Leaving school at 14 after being evacuated three times, I lasted out nearly a week in a Wanstead garage the shortness being
due to crossing the thread while changing a spark plug on the guvnor's Jaguar SS. Dad got me a job at Dunne &
Co (if you want to get ahead, get a hat) in Leytonstone tone High Road. A week later I was disposed of having
failed the dress code after a visit from the area manager.
An office job (post boy) in the shipping world of Leadenhall Street followed.
When an air raid sounded, I often did fire watch duty on the roof. If a plane was spotted approaching, an alarm bell was rang
and the staff (and bell ringer) would scurry down to the basement. The Managing Director was Clinton Hiram Kemp; I could forge
his signature to this day. He mysteriously came and went with a brief case chained to his wrist. Was he CIA? Did the CIA exist
then? US Lines telephone number was Royal 6677. Funny, I remember that to this day while not sure of my own mobile number.
When my dad was invalided out
of the army in 1943, I reluctantly left the shipping industry to help dad who had found an empty shop adjoining the Rex cinema
in Leytonstone High Road. Here, Scott's Buffet was born. Dad and I worked all night for (what seemed like) weeks decorating,
making and fitting counters and generally getting ready for the launch. When air raids subsided a huge new window was installed
without shatter glass strips. One morning, after cleaning this beautiful window a V2 rocket fell nine hundred yards away and
blew the entire window outwards - my charmed life had begun. (See War. What is it Good For?).
The buffet was a great success and became a haven of rest for American Air Force personnel, thanks largely to mum's
superb coffee and cuisine, which she insisted had to be of a standard as if feeding her family.
Being close to the Burghley Hall, a popular dance
hall hot spot of the time, the alternating bands would spend their break times in Scott's Buffet and in one of these breaks
I fortuitously met boy wonder drummer Kenny Clare. Previously I did two paper rounds and a milk round on Saturdays which
now enabled me to purchase a second hand John Grey drum kit. Dad thought I was demented. I did gigs in a quartet most
weekends, often carrying my kit home from the bus station as anti-aircraft guns on the Wanstead Flats hammered at unseen German airplanes overhead.
Later, I further experimented with the clarinet
and trombone. - both doomed. Dad would shake his head in disgust, You should have learnt a trade boy. Mum and dad
always called me boy. I detested my given name Walter, choosing a middle name Charles (Charlie? no thanks!) or Edward,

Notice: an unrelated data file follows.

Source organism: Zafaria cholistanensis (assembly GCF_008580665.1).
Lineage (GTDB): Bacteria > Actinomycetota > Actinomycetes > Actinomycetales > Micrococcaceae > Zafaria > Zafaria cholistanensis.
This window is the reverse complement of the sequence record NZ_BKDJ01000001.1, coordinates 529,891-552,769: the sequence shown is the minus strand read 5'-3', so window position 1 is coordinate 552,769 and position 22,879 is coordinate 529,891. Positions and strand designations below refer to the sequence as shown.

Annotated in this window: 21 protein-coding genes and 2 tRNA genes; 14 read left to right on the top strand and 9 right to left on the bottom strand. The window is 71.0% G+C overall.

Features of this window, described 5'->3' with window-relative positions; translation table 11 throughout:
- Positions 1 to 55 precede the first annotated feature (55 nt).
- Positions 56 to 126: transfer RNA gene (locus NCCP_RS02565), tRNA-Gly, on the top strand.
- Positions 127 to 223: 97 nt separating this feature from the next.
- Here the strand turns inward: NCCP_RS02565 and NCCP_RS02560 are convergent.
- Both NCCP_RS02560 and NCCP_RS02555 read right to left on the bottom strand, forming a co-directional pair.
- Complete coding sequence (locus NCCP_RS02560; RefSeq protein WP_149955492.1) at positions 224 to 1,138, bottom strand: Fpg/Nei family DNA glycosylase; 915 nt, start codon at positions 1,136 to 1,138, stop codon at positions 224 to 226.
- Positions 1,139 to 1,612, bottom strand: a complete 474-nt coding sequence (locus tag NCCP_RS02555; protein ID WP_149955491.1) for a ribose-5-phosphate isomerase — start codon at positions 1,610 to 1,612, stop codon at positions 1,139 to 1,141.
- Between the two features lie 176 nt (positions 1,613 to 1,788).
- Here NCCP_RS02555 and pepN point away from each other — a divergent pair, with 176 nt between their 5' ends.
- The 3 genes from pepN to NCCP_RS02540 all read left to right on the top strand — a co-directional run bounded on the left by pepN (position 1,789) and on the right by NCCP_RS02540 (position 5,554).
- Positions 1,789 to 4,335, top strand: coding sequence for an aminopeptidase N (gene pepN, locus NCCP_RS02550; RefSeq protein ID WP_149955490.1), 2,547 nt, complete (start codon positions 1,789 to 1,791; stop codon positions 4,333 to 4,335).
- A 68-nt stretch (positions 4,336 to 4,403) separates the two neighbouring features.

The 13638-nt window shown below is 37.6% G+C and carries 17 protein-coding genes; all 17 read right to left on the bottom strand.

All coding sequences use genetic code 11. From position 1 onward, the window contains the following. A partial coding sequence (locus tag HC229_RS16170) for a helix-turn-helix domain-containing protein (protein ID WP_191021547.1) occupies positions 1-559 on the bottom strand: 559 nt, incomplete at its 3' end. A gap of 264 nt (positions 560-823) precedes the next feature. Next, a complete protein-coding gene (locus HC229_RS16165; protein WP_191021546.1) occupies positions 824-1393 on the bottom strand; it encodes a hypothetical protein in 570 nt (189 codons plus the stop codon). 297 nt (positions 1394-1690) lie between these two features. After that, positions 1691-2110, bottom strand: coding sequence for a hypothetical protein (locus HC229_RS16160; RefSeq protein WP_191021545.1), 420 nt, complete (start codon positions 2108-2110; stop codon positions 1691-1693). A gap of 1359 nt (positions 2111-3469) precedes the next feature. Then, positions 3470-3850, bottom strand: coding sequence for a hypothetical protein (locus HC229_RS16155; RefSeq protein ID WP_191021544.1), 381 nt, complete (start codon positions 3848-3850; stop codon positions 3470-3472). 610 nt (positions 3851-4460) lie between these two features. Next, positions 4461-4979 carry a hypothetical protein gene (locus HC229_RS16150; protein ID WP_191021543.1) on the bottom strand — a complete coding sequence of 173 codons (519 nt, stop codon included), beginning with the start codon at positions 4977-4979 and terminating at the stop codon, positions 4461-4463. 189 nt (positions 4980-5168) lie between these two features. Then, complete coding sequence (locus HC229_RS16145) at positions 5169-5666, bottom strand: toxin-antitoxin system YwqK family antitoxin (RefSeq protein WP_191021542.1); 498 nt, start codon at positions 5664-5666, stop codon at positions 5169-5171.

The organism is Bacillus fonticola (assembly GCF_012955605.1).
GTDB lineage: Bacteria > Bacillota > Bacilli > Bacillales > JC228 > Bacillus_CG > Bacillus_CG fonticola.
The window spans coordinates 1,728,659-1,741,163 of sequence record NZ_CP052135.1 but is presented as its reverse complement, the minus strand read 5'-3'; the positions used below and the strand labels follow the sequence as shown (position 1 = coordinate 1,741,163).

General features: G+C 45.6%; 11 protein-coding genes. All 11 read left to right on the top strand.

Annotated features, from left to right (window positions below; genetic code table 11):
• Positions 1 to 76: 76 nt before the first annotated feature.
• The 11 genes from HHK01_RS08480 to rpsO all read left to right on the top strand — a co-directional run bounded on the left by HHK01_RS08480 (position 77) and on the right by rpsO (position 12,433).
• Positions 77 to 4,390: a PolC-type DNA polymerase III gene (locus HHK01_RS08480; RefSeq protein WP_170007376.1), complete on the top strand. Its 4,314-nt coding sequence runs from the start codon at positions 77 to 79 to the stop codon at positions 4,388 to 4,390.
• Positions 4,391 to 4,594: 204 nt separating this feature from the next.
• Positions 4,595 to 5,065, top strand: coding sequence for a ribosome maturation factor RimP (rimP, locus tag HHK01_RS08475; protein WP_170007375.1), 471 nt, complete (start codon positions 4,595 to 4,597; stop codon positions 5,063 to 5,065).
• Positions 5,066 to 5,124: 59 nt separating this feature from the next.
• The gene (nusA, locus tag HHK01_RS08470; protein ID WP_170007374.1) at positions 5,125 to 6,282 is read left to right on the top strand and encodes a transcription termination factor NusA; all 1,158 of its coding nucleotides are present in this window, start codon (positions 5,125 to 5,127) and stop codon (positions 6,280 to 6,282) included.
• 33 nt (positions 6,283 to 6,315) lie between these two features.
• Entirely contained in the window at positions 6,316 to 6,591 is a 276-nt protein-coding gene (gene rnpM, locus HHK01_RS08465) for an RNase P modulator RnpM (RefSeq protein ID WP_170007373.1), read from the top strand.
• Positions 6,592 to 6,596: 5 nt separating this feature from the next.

shortened sometimes to Eddie, or Ted. No wonder they got confused and kept to boy.
During National Service, I played in bigger dance bands, where my drumming
expertise was seriously exposed. (see This Is The Army Mr. Ted). Much later I bought a Conn alto saxophone and was tutored by Cecil Pressling
the lead alto in the Oscar Rabin Band. Being an avid modern jazz fan, I tended to run long before I could walk
and the saxophone went the way of the previous instrumental aspirations. Having moved from café to café several
times, mum and dad found the work arduous and tiring. Sixteen hour days were not uncommon and it was no life for me or my
sisters. Dad seeked pastures new!
Kenny Clare had served his National Service in the RAF and we had always kept in touch. One weekend I stayed with
Kenny and told him the future, for me, looked bleak. I told him I might have to actually find a job. After much speculation
he suggested I go into the disc-cutting business. He recounted the success of someone he had met in the States. Kenny by this
time was drumming aboard the QE1 the New York/Southampton 'ferry' bringing back priceless jazz albums unavailable
in the UK. Why didn't I get a recording outfit and bootleg these albums for hungry modern jazz addicts? Make a disc?
What on earth doe that entail? On the other hand, it sounded like a lifeline to me and exciting to boot.
My father was down to his last
few hundred pounds and after scouring the phone books we went to the MSS Recording Company in Colnbrook, near Heathrow and spent nearly £600 on equipment that,
despite a lengthy demonstration by a charming Mr. Pemberton, I retained only the haziest idea of the four hours tuition. £600
in 1951 was a lot of dosh, had I wasted dad's money. In retrospect, considering his total inability to comprehend the
mysterious equipment he had paid for, his faith in me was astounding probably tinged with desperation! After much experimentation,
I discovered I had knack for the art of acetate disc cutting and even more so an ear for sound mixing.